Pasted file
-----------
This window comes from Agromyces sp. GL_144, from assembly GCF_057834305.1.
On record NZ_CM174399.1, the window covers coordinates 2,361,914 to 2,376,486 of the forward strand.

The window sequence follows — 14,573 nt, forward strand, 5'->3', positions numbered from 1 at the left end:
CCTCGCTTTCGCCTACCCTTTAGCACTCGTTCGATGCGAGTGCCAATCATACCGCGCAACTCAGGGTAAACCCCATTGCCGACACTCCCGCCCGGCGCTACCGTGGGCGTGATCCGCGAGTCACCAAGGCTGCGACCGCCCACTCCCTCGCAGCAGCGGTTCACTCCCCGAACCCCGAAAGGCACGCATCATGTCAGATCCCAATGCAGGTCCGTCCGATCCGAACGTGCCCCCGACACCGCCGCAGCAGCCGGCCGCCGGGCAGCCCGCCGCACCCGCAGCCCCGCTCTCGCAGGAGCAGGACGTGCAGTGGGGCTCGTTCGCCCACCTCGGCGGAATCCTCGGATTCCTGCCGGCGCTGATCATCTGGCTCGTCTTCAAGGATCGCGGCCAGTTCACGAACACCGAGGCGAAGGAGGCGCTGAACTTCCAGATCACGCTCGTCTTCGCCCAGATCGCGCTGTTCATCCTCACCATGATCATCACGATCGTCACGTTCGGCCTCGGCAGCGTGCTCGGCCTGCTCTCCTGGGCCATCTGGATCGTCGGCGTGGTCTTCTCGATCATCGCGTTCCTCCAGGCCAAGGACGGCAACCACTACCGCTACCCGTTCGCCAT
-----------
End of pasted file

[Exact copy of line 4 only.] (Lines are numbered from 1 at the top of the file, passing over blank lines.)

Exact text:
CCTCGCTTTCGCCTACCCTTTAGCACTCGTTCGATGCGAGTGCCAATCATACCGCGCAACTCAGGGTAAACCCCATTGCCGACACTCCCGCCCGGCGCTACCGTGGGCGTGATCCGCGAGTCACCAAGGCTGCGACCGCCCACTCCCTCGCAGCAGCGGTTCACTCCCCGAACCCCGAAAGGCACGCATCATGTCAGATCCCAATGCAGGTCCGTCCGATCCGAACGTGCCCCCGACACCGCCGCAGCAGCCGGCCGCCGGGCAGCCCGCCGCACCCGCAGCCCCGCTCTCGCAGGAGCAGGACGTGCAGTGGGGCTCGTTCGCCCACCTCGGCGGAATCCTCGGATTCCTGCCGGCGCTGATCATCTGGCTCGTCTTCAAGGATCGCGGCCAGTTCACGAACACCGAGGCGAAGGAGGCGCTGAACTTCCAGATCACGCTCGTCTTCGCCCAGATCGCGCTGTTCATCCTCACCATGATCATCACGATCGTCACGTTCGGCCTCGGCAGCGTGCTCGGCCTGCTCTCCTGGGCCATCTGGATCGTCGGCGTGGTCTTCTCGATCATCGCGTTCCTCCAGGCCAAGGACGGCAACCACTACCGCTACCCGTTCGCCAT